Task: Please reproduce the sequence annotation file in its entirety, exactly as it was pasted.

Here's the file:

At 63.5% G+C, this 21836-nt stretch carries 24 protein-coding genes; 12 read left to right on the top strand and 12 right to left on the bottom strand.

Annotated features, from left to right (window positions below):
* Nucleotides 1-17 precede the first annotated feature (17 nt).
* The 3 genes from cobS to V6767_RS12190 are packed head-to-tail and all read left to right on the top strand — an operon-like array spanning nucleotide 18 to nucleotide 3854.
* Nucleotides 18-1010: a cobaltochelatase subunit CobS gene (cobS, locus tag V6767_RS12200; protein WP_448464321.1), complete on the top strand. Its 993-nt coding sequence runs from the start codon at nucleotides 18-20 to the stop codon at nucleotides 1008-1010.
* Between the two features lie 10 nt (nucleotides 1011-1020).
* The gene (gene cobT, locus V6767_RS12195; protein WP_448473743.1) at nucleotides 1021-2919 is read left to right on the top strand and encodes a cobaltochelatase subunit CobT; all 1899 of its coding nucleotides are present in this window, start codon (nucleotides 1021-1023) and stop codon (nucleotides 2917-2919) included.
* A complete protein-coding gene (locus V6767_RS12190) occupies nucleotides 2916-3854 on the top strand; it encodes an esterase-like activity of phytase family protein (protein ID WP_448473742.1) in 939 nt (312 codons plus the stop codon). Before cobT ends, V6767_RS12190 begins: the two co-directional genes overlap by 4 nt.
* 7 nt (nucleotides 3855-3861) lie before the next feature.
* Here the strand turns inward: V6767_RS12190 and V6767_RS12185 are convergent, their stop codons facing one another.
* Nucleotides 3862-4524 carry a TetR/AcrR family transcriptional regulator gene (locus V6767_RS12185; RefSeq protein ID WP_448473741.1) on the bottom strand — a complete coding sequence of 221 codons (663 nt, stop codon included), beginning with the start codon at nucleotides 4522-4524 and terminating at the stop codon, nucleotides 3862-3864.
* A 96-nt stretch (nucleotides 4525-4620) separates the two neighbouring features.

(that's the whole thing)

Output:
At 63.5% G+C, this 21836-nt stretch carries 24 protein-coding genes; 12 read left to right on the top strand and 12 right to left on the bottom strand.

Annotated features, from left to right (window positions below):
* Nucleotides 1-17 precede the first annotated feature (17 nt).
* The 3 genes from cobS to V6767_RS12190 are packed head-to-tail and all read left to right on the top strand — an operon-like array spanning nucleotide 18 to nucleotide 3854.
* Nucleotides 18-1010: a cobaltochelatase subunit CobS gene (cobS, locus tag V6767_RS12200; protein WP_448464321.1), complete on the top strand. Its 993-nt coding sequence runs from the start codon at nucleotides 18-20 to the stop codon at nucleotides 1008-1010.
* Between the two features lie 10 nt (nucleotides 1011-1020).
* The gene (gene cobT, locus V6767_RS12195; protein WP_448473743.1) at nucleotides 1021-2919 is read left to right on the top strand and encodes a cobaltochelatase subunit CobT; all 1899 of its coding nucleotides are present in this window, start codon (nucleotides 1021-1023) and stop codon (nucleotides 2917-2919) included.
* A complete protein-coding gene (locus V6767_RS12190) occupies nucleotides 2916-3854 on the top strand; it encodes an esterase-like activity of phytase family protein (protein ID WP_448473742.1) in 939 nt (312 codons plus the stop codon). Before cobT ends, V6767_RS12190 begins: the two co-directional genes overlap by 4 nt.
* 7 nt (nucleotides 3855-3861) lie before the next feature.
* Here the strand turns inward: V6767_RS12190 and V6767_RS12185 are convergent, their stop codons facing one another.
* Nucleotides 3862-4524 carry a TetR/AcrR family transcriptional regulator gene (locus V6767_RS12185; RefSeq protein ID WP_448473741.1) on the bottom strand — a complete coding sequence of 221 codons (663 nt, stop codon included), beginning with the start codon at nucleotides 4522-4524 and terminating at the stop codon, nucleotides 3862-3864.
* A 96-nt stretch (nucleotides 4525-4620) separates the two neighbouring features.